Friday, May 25, 2018
You’ve heard it again and again – the personal statement is one of the most important parts of your med school application. However, we know that admonition doesn’t make it any easier to write! But even though personal statements can definitely be challenging, they don’t need to be overwhelming. From our extensive experience coaching applicants like you to med school success, we know what works (and what doesn’t!) – and we’re sharing it with you.
In case you missed our webinar, The 5-Step Guide to Successful Medical School Personal Statements, or if you’d like to see it again, you can now view it anytime!
from Accepted Admissions Blog
Your child is a talented teenager preparing to apply to college. You want what’s best for them and realize that a little guidance, a boost, would go a long way to helping them get into the best college for them. And you want to give them that boost, that edge. But, they don’t want that guidance from you.
What can you do to support your child?
Here are 5 tips:
1. Discuss financial realities with your child at the beginning of the process.
If the budget is X and your child will need to get a scholarship or loans, let them know what the limits are. Up front.
2. Prepare for baffling behavior.
It’s possible that your child may do some things that perplex or irritate you. Perhaps it’s even likely. Leaving the nest is scary! And exhilarating. Welcome. And terrifying.
3. Remember who is applying to college.
Hint: it isn’t you. It’s your child, who is almost an adult. As the mother of five adult children and an admissions consultant for the last 20 years, I know how hard it can be to hold back and bite my tongue. But you need to take a back seat and play a supporting and supportive role at this time. Let your child take the lead.
4. Ask your child what kind of help they want from you.
Ask if they are open to additional suggestions from you regarding ways you can assist. These could include allowing them to bounce ideas off you, reviewing essay drafts, suggesting books, or arranging for them to work with an Accepted college admissions consultant.
5. Encourage your child to take responsibility for the process.
Maybe your child can set up a schedule for drafting the essays and getting everything in on time. But whatever you do, don’t nag.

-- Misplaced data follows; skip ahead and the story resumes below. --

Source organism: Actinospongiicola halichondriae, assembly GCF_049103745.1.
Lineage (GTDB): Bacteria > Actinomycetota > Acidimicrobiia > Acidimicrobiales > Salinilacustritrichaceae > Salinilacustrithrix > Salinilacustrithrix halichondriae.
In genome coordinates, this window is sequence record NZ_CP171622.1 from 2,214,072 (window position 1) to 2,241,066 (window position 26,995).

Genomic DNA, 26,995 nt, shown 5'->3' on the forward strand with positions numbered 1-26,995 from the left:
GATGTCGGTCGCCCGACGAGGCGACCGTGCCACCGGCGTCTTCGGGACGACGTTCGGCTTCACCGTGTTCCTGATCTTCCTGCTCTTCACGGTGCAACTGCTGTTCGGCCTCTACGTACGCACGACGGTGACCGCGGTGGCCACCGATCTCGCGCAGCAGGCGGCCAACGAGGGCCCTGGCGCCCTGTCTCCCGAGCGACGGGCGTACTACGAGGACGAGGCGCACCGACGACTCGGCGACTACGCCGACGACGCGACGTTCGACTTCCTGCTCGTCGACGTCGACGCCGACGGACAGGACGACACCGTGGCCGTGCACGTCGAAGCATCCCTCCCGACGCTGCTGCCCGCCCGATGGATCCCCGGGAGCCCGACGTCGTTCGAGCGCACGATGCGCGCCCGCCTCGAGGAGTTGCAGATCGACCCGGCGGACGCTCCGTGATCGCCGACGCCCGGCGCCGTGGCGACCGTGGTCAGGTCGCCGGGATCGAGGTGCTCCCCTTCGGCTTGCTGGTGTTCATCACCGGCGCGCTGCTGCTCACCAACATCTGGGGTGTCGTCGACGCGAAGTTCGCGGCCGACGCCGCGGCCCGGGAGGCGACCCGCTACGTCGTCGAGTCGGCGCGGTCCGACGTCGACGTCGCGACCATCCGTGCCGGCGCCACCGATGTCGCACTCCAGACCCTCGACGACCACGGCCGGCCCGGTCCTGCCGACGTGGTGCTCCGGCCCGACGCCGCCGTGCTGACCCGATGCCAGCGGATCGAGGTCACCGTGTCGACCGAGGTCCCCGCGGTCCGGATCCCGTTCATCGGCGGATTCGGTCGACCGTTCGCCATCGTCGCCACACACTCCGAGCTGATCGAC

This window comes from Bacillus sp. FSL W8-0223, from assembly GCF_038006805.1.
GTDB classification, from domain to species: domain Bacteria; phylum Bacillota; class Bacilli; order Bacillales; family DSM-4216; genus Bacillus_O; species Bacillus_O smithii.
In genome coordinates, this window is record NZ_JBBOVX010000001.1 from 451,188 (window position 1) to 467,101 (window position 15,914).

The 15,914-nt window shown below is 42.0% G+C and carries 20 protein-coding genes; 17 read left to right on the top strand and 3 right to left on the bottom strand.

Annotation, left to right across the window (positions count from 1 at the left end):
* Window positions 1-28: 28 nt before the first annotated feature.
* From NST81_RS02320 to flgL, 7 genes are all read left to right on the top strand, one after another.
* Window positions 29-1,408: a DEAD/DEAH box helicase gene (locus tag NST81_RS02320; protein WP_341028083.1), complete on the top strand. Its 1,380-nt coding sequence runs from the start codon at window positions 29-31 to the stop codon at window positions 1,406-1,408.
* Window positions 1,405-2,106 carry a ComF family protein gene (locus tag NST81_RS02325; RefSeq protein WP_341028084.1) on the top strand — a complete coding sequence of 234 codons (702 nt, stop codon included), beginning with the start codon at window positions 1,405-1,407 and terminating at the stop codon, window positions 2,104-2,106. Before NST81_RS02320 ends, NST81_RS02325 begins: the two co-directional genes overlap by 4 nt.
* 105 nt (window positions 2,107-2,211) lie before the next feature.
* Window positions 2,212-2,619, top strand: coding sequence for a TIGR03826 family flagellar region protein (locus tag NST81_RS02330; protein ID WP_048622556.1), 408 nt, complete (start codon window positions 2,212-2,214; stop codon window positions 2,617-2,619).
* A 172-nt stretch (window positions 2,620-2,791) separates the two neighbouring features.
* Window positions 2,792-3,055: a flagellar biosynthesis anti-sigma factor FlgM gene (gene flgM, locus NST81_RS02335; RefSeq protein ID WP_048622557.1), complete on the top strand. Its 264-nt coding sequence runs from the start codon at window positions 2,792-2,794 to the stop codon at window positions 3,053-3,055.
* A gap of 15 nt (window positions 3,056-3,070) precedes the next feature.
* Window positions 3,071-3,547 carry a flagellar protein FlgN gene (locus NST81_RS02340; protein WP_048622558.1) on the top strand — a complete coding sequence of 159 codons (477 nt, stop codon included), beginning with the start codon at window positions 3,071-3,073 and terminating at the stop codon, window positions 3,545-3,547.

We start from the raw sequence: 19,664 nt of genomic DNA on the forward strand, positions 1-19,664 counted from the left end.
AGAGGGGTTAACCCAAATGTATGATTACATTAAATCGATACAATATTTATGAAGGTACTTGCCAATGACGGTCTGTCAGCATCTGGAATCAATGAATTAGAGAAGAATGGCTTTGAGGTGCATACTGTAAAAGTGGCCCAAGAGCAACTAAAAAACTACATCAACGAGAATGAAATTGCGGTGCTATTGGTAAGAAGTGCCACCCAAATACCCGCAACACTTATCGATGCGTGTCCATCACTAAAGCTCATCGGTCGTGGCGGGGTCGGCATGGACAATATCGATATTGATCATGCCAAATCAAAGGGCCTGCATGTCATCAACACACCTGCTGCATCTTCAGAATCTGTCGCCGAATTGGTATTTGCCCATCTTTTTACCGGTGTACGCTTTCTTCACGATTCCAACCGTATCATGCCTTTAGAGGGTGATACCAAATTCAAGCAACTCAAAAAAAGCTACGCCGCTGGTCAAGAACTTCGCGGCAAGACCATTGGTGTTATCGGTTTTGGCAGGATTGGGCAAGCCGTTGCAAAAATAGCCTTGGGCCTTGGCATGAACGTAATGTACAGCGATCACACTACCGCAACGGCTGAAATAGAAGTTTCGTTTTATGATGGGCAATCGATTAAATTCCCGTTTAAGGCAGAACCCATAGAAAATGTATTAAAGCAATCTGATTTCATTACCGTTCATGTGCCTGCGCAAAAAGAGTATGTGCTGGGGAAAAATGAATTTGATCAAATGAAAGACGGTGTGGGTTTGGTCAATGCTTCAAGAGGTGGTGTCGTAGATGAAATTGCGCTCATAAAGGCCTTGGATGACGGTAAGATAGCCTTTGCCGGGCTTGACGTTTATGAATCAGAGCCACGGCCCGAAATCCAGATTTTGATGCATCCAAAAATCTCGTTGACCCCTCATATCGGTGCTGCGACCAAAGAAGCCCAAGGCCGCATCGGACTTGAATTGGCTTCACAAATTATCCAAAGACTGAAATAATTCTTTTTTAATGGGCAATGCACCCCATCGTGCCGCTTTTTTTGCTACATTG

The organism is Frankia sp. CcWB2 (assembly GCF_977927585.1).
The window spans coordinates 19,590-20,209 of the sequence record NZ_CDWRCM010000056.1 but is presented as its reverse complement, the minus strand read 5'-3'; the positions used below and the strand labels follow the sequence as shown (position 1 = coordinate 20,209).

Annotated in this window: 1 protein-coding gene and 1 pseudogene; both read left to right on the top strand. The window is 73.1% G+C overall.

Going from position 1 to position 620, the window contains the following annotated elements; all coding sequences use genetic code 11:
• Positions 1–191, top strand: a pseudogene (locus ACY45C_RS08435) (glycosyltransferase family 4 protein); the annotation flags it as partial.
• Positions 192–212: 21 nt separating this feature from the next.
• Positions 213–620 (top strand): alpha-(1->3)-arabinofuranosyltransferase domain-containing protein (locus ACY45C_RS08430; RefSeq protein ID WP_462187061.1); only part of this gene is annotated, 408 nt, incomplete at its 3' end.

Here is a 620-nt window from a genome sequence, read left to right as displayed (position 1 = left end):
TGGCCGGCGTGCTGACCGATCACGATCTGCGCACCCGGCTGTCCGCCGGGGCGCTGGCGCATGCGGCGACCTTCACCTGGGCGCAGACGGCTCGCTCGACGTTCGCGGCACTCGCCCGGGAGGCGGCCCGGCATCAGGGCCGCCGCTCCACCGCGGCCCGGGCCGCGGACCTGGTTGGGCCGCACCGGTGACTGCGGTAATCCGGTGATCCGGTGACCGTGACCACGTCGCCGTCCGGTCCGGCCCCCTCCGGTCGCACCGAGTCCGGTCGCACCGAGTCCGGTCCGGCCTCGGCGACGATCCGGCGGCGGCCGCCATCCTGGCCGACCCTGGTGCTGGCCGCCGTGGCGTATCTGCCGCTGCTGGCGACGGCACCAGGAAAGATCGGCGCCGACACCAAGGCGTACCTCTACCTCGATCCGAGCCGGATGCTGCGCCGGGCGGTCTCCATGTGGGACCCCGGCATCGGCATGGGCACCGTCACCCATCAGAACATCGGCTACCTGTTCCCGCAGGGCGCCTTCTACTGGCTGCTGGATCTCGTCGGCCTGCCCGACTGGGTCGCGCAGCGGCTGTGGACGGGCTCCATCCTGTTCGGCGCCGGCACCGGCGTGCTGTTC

Many parents find that having a skilled, knowledgeable third party, such as an Accepted college admissions consultant, can really help their teen successfully apply while minimizing stress and friction at home.
Here’s how a couple of parents whose kids worked with us reported on their experience (the names have been changed):
“It has been an exciting time! Mary got into Penn, Cal, Hopkins, the Rutgers honors college, BU, U Maryland honors, U Mass honors, IDC, UC San Diego, and I may be forgetting something. She got waitlisted at Cornell, Chicago, and UCLA and rejected from Princeton. Last night she decided on the Honors College at Rutgers where she got a huge merit scholarship. We are so proud. Thank you for all of your help!”
Or this one:
“I just wanted to let you know Jimmy’s early decision application to NYU Stern was accepted! I am very proud because this is an exclusive undergraduate program (ranked #5 in the nation) with an acceptance rate of 5%. Thank you for your contribution.”
To get an outstanding college admissions consultant for your applicant, just as these parents did for theirs, here’s what I’d like you to do:
1. Visit accepted.com/college/services/.
2. Get the professional support and guidance your child needs as he or she makes this major step in their lives.
3. Reduce the strain and tension on your relationship that the application process can create.
4. Help them get into the right college or university for them.
Our college advisors are ready to guide your child to acceptance. View our College Admissions Services for more information.
The post Let Accepted’s College Admissions Consultants Guide Your Teen to Acceptance appeared first on Accepted Admissions Blog.
from Accepted Admissions Blog